India is the highest milk producing country, but per animal milk production is very low therefore, there is a need to increase the milk production of the individual animal. To achieve this, there is a need to know the area of development where dairy farmers face such constraints. In Gujarat state milk production and network of a dairy cooperative are well established, and Mehsana district is a comparatively good milk producer from Gujarat. Therefore, the present study was undertaken to study different types of constraints perceived by progressive dairy farmers in dairy farming.

Materials and Methods

The present study was conducted in Mehsana district which is located in the north part of the Gujarat state. For the present study 15 villages were selected randomly from the Mehsana district. Top ten milk producers of each village selected as a respondent and total one hundred and fifty progressive dairy farmers were selected. For the collection of data, the structured interview schedule was prepared. The data were collected and transform in tabulated form and then analyze using the Garrett ranking technique to interpret results. By using this technique, the order of the merit given by the respondents was transform into ranks using the following formula.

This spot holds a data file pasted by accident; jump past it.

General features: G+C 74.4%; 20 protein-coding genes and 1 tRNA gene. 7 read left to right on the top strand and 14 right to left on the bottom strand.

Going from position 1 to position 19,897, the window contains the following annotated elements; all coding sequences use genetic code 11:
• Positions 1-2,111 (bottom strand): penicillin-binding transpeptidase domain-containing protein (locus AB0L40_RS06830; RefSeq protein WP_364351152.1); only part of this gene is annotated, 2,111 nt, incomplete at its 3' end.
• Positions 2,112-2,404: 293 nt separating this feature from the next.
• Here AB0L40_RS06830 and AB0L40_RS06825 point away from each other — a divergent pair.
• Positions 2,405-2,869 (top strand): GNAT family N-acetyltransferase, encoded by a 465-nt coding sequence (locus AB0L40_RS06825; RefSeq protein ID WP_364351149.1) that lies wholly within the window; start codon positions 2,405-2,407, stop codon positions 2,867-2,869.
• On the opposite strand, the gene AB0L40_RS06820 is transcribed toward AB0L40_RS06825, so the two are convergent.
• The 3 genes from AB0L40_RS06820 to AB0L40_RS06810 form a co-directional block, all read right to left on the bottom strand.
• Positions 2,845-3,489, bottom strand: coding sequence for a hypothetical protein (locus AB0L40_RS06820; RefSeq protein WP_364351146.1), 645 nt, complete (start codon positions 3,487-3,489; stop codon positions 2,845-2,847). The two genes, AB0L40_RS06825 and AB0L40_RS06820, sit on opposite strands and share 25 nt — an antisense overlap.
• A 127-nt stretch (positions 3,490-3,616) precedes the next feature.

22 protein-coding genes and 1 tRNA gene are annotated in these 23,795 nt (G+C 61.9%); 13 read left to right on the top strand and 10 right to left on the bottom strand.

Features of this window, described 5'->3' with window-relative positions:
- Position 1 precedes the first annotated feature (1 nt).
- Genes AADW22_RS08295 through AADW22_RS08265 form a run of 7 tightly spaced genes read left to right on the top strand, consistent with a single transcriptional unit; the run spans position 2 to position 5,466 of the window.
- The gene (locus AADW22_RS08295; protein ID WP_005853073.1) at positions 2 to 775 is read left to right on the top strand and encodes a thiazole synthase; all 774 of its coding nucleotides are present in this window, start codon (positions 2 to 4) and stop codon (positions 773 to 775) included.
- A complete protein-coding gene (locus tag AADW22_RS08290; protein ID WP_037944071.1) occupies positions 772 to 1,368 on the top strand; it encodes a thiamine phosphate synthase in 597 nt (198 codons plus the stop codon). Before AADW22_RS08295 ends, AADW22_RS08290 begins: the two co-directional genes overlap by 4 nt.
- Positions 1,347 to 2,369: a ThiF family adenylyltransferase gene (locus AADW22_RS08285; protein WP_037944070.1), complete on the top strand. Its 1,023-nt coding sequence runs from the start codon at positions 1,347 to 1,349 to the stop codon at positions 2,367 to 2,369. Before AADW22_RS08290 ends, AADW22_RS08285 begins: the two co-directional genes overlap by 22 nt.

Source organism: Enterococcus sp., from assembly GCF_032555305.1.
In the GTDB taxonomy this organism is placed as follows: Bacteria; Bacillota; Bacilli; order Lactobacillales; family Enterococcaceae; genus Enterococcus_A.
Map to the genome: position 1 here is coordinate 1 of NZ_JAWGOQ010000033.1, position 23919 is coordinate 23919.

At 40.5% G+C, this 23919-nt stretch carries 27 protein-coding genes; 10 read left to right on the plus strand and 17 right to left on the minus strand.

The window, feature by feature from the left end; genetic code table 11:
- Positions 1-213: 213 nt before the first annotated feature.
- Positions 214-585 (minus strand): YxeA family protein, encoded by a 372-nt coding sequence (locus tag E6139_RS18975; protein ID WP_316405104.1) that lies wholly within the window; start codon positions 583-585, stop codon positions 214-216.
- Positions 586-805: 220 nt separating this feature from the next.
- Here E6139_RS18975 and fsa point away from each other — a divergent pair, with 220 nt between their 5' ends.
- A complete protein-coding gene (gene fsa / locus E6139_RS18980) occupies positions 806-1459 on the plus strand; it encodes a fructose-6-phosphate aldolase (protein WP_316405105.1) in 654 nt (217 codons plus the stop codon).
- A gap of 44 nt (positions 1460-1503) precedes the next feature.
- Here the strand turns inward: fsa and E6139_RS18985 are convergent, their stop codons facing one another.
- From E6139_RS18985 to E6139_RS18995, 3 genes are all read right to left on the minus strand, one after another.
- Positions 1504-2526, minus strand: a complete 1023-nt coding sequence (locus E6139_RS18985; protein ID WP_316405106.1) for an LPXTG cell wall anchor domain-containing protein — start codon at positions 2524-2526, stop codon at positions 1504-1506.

Where,

Rij – Rank given for ith factor by the jth individual

Nj – Number of factor rank by the jth individual

The percent position was converted into scores by referring to the table given by Garett and Woodworth (1969). Then for each factor, the scores of the individual respondents were added together and divided by the total number of respondents for whom scores were added. These mean scores for all the factors were arranged in descending order and rank assigned.

Results and Discussion